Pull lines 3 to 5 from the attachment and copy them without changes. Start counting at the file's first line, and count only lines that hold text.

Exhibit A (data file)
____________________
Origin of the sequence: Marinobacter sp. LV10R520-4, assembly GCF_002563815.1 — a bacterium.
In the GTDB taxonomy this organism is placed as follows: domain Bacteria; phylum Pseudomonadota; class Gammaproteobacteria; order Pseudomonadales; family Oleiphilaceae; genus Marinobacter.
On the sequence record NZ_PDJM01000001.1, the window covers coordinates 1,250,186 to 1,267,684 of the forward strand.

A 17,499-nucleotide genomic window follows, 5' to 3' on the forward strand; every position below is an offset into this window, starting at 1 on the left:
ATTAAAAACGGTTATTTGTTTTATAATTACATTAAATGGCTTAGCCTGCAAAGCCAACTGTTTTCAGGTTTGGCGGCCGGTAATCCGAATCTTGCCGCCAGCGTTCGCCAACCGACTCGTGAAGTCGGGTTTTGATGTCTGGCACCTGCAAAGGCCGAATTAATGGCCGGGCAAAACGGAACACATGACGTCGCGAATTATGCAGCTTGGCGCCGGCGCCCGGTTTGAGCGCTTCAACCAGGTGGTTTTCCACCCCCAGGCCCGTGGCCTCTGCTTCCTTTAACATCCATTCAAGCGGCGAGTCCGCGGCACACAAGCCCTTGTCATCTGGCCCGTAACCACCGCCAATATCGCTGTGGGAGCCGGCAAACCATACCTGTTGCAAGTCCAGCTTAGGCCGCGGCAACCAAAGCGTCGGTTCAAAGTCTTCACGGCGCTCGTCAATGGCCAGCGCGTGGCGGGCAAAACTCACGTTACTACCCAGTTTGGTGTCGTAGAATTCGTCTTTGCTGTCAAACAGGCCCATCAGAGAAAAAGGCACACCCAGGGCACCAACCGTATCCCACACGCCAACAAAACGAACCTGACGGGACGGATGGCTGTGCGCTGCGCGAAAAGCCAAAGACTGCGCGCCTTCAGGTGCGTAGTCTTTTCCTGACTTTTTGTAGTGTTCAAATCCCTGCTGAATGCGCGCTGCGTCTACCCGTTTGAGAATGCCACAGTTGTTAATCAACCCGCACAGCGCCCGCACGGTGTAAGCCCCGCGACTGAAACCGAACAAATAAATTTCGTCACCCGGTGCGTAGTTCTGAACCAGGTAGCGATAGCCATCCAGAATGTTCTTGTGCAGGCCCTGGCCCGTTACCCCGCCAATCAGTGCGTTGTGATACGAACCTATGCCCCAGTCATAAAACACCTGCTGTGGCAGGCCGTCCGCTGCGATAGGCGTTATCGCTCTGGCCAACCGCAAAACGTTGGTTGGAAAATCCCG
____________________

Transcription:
On the sequence record NZ_PDJM01000001.1, the window covers coordinates 1,250,186 to 1,267,684 of the forward strand.

A 17,499-nucleotide genomic window follows, 5' to 3' on the forward strand; every position below is an offset into this window, starting at 1 on the left:
ATTAAAAACGGTTATTTGTTTTATAATTACATTAAATGGCTTAGCCTGCAAAGCCAACTGTTTTCAGGTTTGGCGGCCGGTAATCCGAATCTTGCCGCCAGCGTTCGCCAACCGACTCGTGAAGTCGGGTTTTGATGTCTGGCACCTGCAAAGGCCGAATTAATGGCCGGGCAAAACGGAACACATGACGTCGCGAATTATGCAGCTTGGCGCCGGCGCCCGGTTTGAGCGCTTCAACCAGGTGGTTTTCCACCCCCAGGCCCGTGGCCTCTGCTTCCTTTAACATCCATTCAAGCGGCGAGTCCGCGGCACACAAGCCCTTGTCATCTGGCCCGTAACCACCGCCAATATCGCTGTGGGAGCCGGCAAACCATACCTGTTGCAAGTCCAGCTTAGGCCGCGGCAACCAAAGCGTCGGTTCAAAGTCTTCACGGCGCTCGTCAATGGCCAGCGCGTGGCGGGCAAAACTCACGTTACTACCCAGTTTGGTGTCGTAGAATTCGTCTTTGCTGTCAAACAGGCCCATCAGAGAAAAAGGCACACCCAGGGCACCAACCGTATCCCACACGCCAACAAAACGAACCTGACGGGACGGATGGCTGTGCGCTGCGCGAAAAGCCAAAGACTGCGCGCCTTCAGGTGCGTAGTCTTTTCCTGACTTTTTGTAGTGTTCAAATCCCTGCTGAATGCGCGCTGCGTCTACCCGTTTGAGAATGCCACAGTTGTTAATCAACCCGCACAGCGCCCGCACGGTGTAAGCCCCGCGACTGAAACCGAACAAATAAATTTCGTCACCCGGTGCGTAGTTCTGAACCAGGTAGCGATAGCCATCCAGAATGTTCTTGTGCAGGCCCTGGCCCGTTACCCCGCCAATCAGTGCGTTGTGATACGAACCTATGCCCCAGTCATAAAACACCTGCTGTGGCAGGCCGTCCGCTGCGATAGGCGTTATCGCTCTGGCCAACCGCAAAACGTTGGTTGGAAAATCCCG